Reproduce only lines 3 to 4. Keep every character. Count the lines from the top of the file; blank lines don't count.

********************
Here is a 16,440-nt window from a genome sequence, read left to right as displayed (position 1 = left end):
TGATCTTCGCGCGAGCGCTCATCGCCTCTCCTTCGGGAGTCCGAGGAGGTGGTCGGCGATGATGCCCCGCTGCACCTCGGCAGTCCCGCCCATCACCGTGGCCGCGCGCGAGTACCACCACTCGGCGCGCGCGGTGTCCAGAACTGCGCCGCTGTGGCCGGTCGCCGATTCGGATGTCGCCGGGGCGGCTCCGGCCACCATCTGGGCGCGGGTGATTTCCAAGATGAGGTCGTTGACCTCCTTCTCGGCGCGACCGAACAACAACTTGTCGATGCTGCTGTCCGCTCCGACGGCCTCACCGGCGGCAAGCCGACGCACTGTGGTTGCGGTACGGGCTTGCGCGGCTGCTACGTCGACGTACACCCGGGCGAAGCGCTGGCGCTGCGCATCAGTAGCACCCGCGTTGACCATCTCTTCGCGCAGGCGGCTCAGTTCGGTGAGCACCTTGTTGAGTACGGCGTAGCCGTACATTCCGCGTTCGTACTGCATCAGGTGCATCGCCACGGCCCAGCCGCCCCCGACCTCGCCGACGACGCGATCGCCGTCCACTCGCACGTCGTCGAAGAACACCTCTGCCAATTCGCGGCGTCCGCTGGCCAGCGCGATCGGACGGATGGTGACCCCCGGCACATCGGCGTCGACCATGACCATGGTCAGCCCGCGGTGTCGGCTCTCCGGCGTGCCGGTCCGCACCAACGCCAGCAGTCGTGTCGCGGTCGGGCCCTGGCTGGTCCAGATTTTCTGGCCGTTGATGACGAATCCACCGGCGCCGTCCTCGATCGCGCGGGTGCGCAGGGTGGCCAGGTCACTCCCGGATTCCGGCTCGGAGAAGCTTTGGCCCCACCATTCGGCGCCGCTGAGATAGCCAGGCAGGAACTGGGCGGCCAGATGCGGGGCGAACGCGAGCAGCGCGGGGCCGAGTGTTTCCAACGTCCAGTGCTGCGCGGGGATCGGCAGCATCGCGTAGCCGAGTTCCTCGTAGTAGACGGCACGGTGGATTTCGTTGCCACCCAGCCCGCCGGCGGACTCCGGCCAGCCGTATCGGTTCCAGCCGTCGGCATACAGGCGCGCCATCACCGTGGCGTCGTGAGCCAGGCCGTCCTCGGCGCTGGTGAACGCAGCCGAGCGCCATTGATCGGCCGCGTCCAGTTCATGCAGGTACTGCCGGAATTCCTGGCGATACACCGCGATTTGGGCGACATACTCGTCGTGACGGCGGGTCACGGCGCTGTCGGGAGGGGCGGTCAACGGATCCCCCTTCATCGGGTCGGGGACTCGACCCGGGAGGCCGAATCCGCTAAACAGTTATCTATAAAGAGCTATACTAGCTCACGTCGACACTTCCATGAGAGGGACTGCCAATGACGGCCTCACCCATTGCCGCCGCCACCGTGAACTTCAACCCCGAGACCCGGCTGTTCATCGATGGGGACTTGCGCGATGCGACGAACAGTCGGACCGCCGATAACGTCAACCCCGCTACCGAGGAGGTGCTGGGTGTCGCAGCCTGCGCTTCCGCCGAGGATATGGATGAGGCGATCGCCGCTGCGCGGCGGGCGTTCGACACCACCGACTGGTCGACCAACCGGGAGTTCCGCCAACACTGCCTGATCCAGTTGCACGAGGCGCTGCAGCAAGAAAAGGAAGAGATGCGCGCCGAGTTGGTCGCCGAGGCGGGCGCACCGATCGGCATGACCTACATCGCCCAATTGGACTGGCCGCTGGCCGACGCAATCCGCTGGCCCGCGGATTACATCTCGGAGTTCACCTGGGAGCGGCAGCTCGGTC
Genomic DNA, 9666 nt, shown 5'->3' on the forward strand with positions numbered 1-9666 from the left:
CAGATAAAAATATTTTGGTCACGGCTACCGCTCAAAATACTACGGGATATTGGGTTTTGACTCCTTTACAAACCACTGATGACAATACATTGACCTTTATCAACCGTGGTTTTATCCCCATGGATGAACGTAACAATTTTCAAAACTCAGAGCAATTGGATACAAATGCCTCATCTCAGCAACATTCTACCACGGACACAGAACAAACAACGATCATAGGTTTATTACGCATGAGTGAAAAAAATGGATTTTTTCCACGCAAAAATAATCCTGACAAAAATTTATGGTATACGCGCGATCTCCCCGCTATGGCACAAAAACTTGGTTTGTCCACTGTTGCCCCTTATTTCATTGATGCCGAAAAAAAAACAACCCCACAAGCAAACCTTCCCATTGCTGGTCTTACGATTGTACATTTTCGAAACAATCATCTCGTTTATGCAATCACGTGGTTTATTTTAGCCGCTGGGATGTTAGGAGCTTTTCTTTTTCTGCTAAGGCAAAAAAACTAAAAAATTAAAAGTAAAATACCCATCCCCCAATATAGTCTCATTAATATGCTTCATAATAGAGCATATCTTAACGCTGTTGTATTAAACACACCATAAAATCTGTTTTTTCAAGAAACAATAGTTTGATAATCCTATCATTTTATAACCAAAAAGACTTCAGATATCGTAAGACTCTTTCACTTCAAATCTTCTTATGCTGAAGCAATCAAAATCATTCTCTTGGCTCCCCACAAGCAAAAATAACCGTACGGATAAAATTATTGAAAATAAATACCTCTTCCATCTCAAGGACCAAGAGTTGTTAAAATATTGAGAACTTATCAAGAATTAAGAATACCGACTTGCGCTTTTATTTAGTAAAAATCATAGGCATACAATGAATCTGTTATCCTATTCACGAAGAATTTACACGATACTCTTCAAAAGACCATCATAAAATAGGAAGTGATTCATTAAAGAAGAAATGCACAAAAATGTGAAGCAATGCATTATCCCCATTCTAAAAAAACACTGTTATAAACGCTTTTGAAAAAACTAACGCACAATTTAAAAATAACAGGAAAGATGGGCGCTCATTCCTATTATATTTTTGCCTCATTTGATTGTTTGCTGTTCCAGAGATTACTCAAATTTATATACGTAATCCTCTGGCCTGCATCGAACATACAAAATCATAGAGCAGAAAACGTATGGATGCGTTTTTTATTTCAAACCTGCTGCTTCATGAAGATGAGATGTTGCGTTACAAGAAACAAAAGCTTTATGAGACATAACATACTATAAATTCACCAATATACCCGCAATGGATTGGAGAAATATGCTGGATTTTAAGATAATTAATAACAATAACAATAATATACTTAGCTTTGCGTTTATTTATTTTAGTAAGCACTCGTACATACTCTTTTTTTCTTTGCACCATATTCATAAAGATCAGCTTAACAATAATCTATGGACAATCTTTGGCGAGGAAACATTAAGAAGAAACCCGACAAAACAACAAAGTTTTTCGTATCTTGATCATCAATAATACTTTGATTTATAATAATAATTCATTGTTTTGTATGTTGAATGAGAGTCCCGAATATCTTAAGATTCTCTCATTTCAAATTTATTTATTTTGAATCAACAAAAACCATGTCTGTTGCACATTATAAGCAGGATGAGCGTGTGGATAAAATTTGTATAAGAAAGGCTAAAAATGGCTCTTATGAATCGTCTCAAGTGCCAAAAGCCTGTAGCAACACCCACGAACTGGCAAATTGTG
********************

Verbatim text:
Genomic DNA, 9666 nt, shown 5'->3' on the forward strand with positions numbered 1-9666 from the left:
CAGATAAAAATATTTTGGTCACGGCTACCGCTCAAAATACTACGGGATATTGGGTTTTGACTCCTTTACAAACCACTGATGACAATACATTGACCTTTATCAACCGTGGTTTTATCCCCATGGATGAACGTAACAATTTTCAAAACTCAGAGCAATTGGATACAAATGCCTCATCTCAGCAACATTCTACCACGGACACAGAACAAACAACGATCATAGGTTTATTACGCATGAGTGAAAAAAATGGATTTTTTCCACGCAAAAATAATCCTGACAAAAATTTATGGTATACGCGCGATCTCCCCGCTATGGCACAAAAACTTGGTTTGTCCACTGTTGCCCCTTATTTCATTGATGCCGAAAAAAAAACAACCCCACAAGCAAACCTTCCCATTGCTGGTCTTACGATTGTACATTTTCGAAACAATCATCTCGTTTATGCAATCACGTGGTTTATTTTAGCCGCTGGGATGTTAGGAGCTTTTCTTTTTCTGCTAAGGCAAAAAAACTAAAAAATTAAAAGTAAAATACCCATCCCCCAATATAGTCTCATTAATATGCTTCATAATAGAGCATATCTTAACGCTGTTGTATTAAACACACCATAAAATCTGTTTTTTCAAGAAACAATAGTTTGATAATCCTATCATTTTATAACCAAAAAGACTTCAGATATCGTAAGACTCTTTCACTTCAAATCTTCTTATGCTGAAGCAATCAAAATCATTCTCTTGGCTCCCCACAAGCAAAAATAACCGTACGGATAAAATTATTGAAAATAAATACCTCTTCCATCTCAAGGACCAAGAGTTGTTAAAATATTGAGAACTTATCAAGAATTAAGAATACCGACTTGCGCTTTTATTTAGTAAAAATCATAGGCATACAATGAATCTGTTATCCTATTCACGAAGAATTTACACGATACTCTTCAAAAGACCATCATAAAATAGGAAGTGATTCATTAAAGAAGAAATGCACAAAAATGTGAAGCAATGCATTATCCCCATTCTAAAAAAACACTGTTATAAACGCTTTTGAAAAAACTAACGCACAATTTAAAAATAACAGGAAAGATGGGCGCTCATTCCTATTATATTTTTGCCTCATTTGATTGTTTGCTGTTCCAGAGATTACTCAAATTTATATACGTAATCCTCTGGCCTGCATCGAACATACAAAATCATAGAGCAGAAAACGTATGGATGCGTTTTTTATTTCAAACCTGCTGCTTCATGAAGATGAGATGTTGCGTTACAAGAAACAAAAGCTTTATGAGACATAACATACTATAAATTCACCAATATACCCGCAATGGATTGGAGAAATATGCTGGATTTTAAGATAATTAATAACAATAACAATAATATACTTAGCTTTGCGTTTATTTATTTTAGTAAGCACTCGTACATACTCTTTTTTTCTTTGCACCATATTCATAAAGATCAGCTTAACAATAATCTATGGACAATCTTTGGCGAGGAAACATTAAGAAGAAACCCGACAAAACAACAAAGTTTTTCGTATCTTGATCATCAATAATACTTTGATTTATAATAATAATTCATTGTTTTGTATGTTGAATGAGAGTCCCGAATATCTTAAGATTCTCTCATTTCAAATTTATTTATTTTGAATCAACAAAAACCATGTCTGTTGCACATTATAAGCAGGATGAGCGTGTGGATAAAATTTGTATAAGAAAGGCTAAAAATGGCTCTTATGAATCGTCTCAAGTGCCAAAAGCCTGTAGCAACACCCACGAACTGGCAAATTGTG